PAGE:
Tomkinson and Elliot’s analysis takes a close look at the value and reputation of the [YouTuber Keemstar] (Daniel Keem) who is known for being inflammatory and aggressive confrontational content on his channel DramaAlert. 

Keemstar’s own persona is highly controversial but arguably as successful as FaZe clan but it is a persona that seems to thrive on transgression and controversy to maximise his influence. 

Despite damage to his reputation with ongoing incidents and transgressions, G Fuel did not officially terminate their association with Keemstar but they did remove his products and merchandise from their store. 

FaZe, PewDiePie and Keemstar have all had controversies that seem to contribute to the rebellious and contentious characteristics that now express values associated with the contemporary gamer persona – however as [Tomkinson and Elliot] note: 

“Gamma Labs presents itself as being aware of women’s underrepresentation and poor treatment in multiplayer spaces, esports, game development and publishing, journalism, and content creation.

 G Fuel’s website contains a blog section that regularly publishes a “Women of G Fuel” series, consisting of interviews with female content creators. 

These interviews offer insightful details into the history and lives of women streamers, specifically how and when they started gaming, and what obstacles linked to their gender they have faced in their journey.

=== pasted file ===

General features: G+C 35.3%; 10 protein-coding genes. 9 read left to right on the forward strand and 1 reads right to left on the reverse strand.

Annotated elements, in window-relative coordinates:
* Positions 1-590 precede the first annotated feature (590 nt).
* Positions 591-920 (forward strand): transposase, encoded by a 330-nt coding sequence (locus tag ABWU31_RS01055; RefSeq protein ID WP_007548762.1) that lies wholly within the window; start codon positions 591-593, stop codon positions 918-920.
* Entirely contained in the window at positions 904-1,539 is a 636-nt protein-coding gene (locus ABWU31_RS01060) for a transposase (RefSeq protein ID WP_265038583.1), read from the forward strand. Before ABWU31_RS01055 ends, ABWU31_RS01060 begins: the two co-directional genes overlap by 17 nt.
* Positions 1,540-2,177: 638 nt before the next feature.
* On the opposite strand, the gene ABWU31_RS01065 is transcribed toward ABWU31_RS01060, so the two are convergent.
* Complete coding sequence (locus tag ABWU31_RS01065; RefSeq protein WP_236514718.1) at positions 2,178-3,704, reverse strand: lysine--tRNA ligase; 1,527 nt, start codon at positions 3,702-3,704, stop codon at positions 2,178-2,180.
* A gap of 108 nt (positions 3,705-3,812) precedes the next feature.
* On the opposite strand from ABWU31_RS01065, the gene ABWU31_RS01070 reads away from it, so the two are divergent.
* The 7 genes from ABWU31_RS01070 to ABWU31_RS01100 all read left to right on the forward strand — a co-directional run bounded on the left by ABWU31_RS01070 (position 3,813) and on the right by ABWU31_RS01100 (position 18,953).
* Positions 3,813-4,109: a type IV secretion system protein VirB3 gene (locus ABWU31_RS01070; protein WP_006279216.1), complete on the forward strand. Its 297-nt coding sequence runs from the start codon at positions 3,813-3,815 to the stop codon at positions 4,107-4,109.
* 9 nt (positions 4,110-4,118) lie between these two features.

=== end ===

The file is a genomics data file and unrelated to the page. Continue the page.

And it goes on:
The Twitch streamer [NoisyButters] – Hannah Bryan – joined the G Fuel collective in 2020 with an official flavour ‘Star Fruit’ which is an interesting way to see the relationship between brand, product and persona. 

NoisyButter’s persona is associated with positivity and happiness, rather than the edgy humour of PewDiePie, the contentious drama of KeemStar and the esports higher competitiveness of FaZe clan:

[“By avoiding stigma and controversy, NoisyButters creates value for her persona through playing mainstream titles such as Call of Duty with great attention to game mechanics, and establishing a strong reputation through her consistent affirmance of personal values such as “positivity” and “happiness”.” ]

So to conclude, I recommend taking a look at the article and some of the other papers cited in it, to see the way the contemporary gamer persona has been largely legitimized by public male figures. And the way that it has become clear that the gamer persona is in a continuous flux because it is contributed to by a collective, which means a greater opportunity for further diversity and a range of representations that are starting to afford women and minorities better degrees of attention and respect. 

Thanks for playing.